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I am designing a system for a client, where he is able to create data forms for various products he sales him self. The number of fields he will be using will not be more than 600-700 (worst case scenario). As it looks like he will probably be in the range of 400 - 500 (max).

I had 2 methods in mind for creating the database (using meta data):

a) Create a table for each product, which will hold only fields necessary for this product, which will result to hundreds of tables but with only the neccessary fields for each product

or

b) use one single table with all availabe form fields (any range from current 300 to max 700), resulting in one table that will have MANY fields, of which only about 10% will be used for each product entry (a product should usualy not use more than 50-80 fields)

Which solution is best? keeping in mind that table maintenance (creation, updates and changes) to the table(s) will be done using meta data, so I will not need to do changes to the table(s) manually.

Thank you!

/**** UPDATE *****/

Just an update, even after this long time (and allot of additional experience gathered) I needed to mention that not normalizing your database is a terrible idea. What is more, a not normalized database almost always (just always from my experience) indicates a flawed application design as well.

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up vote 2 down vote accepted

Your key deciding factor is whether normalization is required. Even though you are only adding data using an application, you'll still need to cater for anomalies, e.g. what happens if someone's phone number changes, and they insert multiple rows over the lifetime of the application? Which row contains the correct phone number?

As an example, you may find that you'll have repeating groups in your data, like one person with several phone numbers; rather than have three columns called "Phone1", "Phone2", "Phone3", you'd break that data into its own table.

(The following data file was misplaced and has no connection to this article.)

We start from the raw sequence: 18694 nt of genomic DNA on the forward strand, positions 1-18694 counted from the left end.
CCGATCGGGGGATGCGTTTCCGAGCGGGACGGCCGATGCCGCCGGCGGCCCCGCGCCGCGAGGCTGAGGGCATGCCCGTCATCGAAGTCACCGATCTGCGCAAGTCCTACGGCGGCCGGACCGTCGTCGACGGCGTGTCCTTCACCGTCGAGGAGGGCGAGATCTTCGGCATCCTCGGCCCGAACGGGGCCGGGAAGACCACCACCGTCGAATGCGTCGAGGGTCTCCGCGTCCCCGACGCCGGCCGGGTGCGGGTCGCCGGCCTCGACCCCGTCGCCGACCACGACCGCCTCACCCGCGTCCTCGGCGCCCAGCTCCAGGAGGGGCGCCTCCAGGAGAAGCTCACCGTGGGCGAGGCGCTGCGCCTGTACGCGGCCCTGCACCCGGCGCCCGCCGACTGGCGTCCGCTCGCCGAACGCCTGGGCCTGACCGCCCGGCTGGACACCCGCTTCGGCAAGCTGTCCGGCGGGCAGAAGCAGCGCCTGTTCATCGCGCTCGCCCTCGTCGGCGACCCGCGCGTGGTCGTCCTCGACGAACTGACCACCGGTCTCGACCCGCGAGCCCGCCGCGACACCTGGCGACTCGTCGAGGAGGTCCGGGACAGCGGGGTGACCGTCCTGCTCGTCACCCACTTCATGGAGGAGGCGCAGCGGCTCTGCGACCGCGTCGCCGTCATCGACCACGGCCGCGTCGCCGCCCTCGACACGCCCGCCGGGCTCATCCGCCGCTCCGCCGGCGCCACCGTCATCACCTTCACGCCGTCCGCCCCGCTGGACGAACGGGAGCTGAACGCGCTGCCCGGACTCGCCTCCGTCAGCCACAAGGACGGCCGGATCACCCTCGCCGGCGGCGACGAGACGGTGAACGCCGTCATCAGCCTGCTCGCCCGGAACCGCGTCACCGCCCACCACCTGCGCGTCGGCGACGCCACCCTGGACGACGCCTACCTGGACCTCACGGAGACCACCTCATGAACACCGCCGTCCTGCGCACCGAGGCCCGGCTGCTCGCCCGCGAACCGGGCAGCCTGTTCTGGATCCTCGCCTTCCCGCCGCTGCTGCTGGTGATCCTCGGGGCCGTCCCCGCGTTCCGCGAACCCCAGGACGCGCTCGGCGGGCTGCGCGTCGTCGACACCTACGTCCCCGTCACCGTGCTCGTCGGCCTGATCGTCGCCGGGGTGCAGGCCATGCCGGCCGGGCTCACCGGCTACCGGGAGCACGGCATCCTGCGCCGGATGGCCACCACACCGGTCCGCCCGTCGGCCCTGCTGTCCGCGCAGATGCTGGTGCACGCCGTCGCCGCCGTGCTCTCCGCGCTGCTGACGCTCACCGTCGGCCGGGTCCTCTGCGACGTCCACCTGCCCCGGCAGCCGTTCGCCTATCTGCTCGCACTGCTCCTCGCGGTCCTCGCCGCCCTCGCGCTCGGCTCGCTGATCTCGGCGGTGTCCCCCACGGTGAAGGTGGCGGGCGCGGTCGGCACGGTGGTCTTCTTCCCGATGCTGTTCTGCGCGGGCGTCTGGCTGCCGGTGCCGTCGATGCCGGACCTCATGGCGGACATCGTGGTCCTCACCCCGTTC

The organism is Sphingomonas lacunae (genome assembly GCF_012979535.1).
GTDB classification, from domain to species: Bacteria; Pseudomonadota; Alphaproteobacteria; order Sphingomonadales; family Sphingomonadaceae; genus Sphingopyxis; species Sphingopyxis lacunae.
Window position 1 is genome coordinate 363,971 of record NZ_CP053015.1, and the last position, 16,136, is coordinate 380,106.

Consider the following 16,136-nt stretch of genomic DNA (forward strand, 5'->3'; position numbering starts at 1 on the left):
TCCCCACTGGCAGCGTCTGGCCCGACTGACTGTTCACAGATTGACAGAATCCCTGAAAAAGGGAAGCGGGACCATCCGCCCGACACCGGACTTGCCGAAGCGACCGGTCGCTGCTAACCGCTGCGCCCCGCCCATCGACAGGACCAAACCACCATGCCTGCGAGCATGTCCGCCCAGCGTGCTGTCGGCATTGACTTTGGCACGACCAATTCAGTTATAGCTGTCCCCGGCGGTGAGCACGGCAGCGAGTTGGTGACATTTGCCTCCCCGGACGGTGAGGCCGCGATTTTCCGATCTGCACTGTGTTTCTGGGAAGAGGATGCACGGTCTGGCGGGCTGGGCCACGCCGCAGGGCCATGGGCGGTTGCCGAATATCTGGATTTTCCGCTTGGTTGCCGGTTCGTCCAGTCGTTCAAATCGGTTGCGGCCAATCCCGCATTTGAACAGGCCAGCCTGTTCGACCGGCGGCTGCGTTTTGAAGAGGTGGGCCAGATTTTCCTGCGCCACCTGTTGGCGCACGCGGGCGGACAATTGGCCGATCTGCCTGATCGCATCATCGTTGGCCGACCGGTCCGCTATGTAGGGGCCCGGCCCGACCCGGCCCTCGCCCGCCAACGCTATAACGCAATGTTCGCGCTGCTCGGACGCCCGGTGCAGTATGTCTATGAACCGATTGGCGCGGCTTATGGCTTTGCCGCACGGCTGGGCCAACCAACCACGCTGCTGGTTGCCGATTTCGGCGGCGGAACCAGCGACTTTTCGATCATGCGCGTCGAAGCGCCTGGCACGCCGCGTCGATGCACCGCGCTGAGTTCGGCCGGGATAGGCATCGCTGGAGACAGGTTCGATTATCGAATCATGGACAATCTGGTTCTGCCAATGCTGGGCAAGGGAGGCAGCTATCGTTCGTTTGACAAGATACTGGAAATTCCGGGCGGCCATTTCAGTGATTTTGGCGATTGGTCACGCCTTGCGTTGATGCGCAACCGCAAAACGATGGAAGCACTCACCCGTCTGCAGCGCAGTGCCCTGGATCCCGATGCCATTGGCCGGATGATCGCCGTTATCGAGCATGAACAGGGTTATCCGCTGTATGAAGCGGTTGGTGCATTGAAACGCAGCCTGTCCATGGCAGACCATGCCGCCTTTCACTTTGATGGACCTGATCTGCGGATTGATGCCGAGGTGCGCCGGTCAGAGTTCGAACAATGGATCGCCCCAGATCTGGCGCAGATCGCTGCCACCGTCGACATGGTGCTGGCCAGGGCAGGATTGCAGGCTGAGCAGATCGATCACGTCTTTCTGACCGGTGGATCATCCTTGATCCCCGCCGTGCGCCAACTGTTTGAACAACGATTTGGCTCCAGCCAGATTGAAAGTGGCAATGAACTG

There are other issues in normalisation, such as transitive or non-key dependencies. These concepts will hopefully lead you to a database table design without modification anomalies, as you should hope for!

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i would have 3 tables:

  • product

    • id
    • name
    • whatever else you need
  • field

    • id
    • field name
    • anything else you might need
  • product_field

    • id
    • product_id
    • field_id
    • field value
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Hello pulegium, I also thought of something similar, but there is one problem: the type of the field can be anything from bool to text. In this design there is no way to have the right field type for ecah field... (theoretically I could use TEXT as it can hold any of the values I need, but I would like to have the right type of field assigned to each of then) – mspir Feb 26 '10 at 10:26
    
unless I have more field_value fields with different field types... (field_value_int, field_value_text, field_value_decimal etc)... but that doesent feel very right ...? :) – mspir Feb 26 '10 at 10:42
1  
Add a field_type column to the field table. This would still leave you having to store everything as text in the database, but allows you to define your own validation rules for the field as needed. This would give you all the flexibility of pulegium's design, plus you wouldn't be limited to just the types supported by your database engine, but would also be able to have, e.g., a must_be_multiple_of_five_percent validation (for discounts), week_day_name validation, etc. – Dave Sherohman Feb 26 '10 at 11:05

Pulegiums solution is a good way to go.

You do not want to go with the one-table-for-each-product solution, because the structure of your database should not have to change when you insert or delete a product. Only the rows of one or many tables should be inserted or deleted, not the tables themselves.

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While it's possible that it may be necessary, having that many fields for something as simple as a product list sounds to me like you probably have a flawed design.

You need to analyze your potential table structures to ensure that each field contains no more than one piece of information (e.g., "2 hammers, 500 nails" in a single field is bad) and that each piece of information has no more than one field where it belongs (e.g., having phone1, phone2, phone3 fields is bad). Either of these situations indicates that you should move that information out into a separate, related table with a foreign key connecting it back to the original table. As pulegium has demonstrated, this technique can quickly break things down to three tables with only about a dozen fields total.

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